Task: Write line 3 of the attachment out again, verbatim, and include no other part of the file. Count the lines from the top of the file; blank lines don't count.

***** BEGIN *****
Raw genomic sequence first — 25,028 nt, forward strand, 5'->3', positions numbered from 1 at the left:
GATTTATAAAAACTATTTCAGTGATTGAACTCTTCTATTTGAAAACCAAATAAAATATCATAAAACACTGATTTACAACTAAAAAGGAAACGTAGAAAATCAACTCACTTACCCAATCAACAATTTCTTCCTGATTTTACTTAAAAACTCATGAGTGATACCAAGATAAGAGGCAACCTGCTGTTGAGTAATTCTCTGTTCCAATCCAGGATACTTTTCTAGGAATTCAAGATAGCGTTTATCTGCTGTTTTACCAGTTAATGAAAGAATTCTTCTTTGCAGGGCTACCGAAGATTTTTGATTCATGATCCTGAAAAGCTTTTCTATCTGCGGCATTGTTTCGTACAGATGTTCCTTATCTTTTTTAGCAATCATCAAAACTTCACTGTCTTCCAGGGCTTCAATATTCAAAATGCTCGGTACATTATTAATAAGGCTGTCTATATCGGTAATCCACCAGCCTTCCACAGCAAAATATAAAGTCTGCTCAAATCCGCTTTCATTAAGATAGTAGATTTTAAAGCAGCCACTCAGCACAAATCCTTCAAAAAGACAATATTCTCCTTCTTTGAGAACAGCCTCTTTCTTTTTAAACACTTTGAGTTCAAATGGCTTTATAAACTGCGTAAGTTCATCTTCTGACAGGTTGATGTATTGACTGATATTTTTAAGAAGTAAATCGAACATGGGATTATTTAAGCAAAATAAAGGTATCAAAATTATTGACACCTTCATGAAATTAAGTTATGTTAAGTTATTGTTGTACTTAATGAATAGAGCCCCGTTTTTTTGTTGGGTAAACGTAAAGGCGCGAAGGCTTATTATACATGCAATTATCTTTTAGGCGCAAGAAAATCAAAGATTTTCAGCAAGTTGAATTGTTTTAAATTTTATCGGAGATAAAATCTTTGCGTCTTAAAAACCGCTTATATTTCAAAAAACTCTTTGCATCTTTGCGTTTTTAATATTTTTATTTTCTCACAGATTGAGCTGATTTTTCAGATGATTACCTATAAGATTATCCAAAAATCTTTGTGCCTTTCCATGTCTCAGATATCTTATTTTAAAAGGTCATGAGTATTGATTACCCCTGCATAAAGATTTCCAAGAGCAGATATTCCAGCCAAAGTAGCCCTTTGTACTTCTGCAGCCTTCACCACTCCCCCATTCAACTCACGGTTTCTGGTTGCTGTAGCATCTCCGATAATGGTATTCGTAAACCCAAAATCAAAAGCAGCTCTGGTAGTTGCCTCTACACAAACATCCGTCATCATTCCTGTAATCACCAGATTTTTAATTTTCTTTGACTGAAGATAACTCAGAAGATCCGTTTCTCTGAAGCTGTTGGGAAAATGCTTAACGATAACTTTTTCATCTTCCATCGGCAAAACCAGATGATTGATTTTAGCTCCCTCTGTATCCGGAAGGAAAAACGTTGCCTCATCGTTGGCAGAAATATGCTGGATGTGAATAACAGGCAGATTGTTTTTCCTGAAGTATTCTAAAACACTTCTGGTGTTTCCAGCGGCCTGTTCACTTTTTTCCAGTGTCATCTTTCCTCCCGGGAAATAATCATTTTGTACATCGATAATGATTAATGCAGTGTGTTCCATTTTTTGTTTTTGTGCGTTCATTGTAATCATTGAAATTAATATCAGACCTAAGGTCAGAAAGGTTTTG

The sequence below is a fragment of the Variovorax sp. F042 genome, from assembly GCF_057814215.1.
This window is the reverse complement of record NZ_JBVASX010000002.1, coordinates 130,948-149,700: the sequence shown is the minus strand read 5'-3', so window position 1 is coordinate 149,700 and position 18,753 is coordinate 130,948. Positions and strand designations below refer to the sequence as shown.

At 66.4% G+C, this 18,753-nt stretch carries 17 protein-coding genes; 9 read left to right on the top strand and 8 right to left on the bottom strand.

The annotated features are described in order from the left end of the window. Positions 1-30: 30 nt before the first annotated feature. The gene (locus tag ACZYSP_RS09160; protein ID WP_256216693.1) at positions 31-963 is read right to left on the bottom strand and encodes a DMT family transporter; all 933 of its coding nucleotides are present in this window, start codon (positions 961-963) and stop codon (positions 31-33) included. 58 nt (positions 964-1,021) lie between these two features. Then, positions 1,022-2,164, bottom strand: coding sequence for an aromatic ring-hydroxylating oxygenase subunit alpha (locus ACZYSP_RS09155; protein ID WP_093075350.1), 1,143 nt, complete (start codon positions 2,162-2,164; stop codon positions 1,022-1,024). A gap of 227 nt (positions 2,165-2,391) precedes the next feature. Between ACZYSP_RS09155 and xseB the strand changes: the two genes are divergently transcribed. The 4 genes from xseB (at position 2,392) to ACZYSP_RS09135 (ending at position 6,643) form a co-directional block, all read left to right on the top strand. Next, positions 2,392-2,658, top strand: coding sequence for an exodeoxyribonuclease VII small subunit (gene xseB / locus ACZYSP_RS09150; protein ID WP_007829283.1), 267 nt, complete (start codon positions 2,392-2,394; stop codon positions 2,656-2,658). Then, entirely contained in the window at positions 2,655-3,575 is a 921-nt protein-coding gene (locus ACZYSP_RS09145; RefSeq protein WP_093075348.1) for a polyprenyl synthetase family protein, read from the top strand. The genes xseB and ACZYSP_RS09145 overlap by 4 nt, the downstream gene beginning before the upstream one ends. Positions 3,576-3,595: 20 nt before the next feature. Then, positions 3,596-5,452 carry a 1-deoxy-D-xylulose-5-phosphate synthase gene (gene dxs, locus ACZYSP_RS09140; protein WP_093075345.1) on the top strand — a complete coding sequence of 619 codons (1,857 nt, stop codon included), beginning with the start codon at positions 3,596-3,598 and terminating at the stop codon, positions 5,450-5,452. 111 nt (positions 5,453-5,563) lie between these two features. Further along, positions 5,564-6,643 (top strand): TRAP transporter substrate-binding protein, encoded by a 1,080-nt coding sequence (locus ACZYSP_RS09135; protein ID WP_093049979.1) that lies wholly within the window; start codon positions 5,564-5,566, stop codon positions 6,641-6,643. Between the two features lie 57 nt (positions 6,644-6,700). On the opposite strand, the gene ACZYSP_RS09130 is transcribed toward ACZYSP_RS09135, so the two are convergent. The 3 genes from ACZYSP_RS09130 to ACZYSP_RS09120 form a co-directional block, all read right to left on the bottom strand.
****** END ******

The sequence below is a fragment of the Variovorax sp. F042 genome, from assembly GCF_057814215.1.